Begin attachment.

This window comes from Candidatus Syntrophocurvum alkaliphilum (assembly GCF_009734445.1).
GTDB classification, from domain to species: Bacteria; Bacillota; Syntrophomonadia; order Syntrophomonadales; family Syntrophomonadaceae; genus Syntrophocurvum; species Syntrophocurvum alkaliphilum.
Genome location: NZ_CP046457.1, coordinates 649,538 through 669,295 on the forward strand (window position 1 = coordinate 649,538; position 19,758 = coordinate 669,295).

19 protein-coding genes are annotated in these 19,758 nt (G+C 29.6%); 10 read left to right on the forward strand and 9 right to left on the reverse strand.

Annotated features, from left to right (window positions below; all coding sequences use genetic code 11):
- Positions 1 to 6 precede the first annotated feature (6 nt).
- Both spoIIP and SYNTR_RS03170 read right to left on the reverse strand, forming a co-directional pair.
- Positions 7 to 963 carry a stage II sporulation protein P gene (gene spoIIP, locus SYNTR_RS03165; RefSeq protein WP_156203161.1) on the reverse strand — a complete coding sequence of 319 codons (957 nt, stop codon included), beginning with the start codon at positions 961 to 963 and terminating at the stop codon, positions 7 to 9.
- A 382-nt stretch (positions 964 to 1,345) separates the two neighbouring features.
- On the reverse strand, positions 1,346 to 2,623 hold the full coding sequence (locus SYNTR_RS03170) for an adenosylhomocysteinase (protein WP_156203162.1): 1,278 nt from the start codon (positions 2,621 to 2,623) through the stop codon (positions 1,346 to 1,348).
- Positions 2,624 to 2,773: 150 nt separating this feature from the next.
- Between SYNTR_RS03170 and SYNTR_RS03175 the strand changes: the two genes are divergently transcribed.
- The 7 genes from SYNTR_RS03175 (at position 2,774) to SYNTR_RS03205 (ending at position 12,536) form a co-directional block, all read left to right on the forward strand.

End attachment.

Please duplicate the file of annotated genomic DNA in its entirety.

This window comes from Candidatus Syntrophocurvum alkaliphilum (assembly GCF_009734445.1).
GTDB classification, from domain to species: Bacteria; Bacillota; Syntrophomonadia; order Syntrophomonadales; family Syntrophomonadaceae; genus Syntrophocurvum; species Syntrophocurvum alkaliphilum.
Genome location: NZ_CP046457.1, coordinates 649,538 through 669,295 on the forward strand (window position 1 = coordinate 649,538; position 19,758 = coordinate 669,295).

19 protein-coding genes are annotated in these 19,758 nt (G+C 29.6%); 10 read left to right on the forward strand and 9 right to left on the reverse strand.

Annotated features, from left to right (window positions below; all coding sequences use genetic code 11):
- Positions 1 to 6 precede the first annotated feature (6 nt).
- Both spoIIP and SYNTR_RS03170 read right to left on the reverse strand, forming a co-directional pair.
- Positions 7 to 963 carry a stage II sporulation protein P gene (gene spoIIP, locus SYNTR_RS03165; RefSeq protein WP_156203161.1) on the reverse strand — a complete coding sequence of 319 codons (957 nt, stop codon included), beginning with the start codon at positions 961 to 963 and terminating at the stop codon, positions 7 to 9.
- A 382-nt stretch (positions 964 to 1,345) separates the two neighbouring features.
- On the reverse strand, positions 1,346 to 2,623 hold the full coding sequence (locus SYNTR_RS03170) for an adenosylhomocysteinase (protein WP_156203162.1): 1,278 nt from the start codon (positions 2,621 to 2,623) through the stop codon (positions 1,346 to 1,348).
- Positions 2,624 to 2,773: 150 nt separating this feature from the next.
- Between SYNTR_RS03170 and SYNTR_RS03175 the strand changes: the two genes are divergently transcribed.
- The 7 genes from SYNTR_RS03175 (at position 2,774) to SYNTR_RS03205 (ending at position 12,536) form a co-directional block, all read left to right on the forward strand.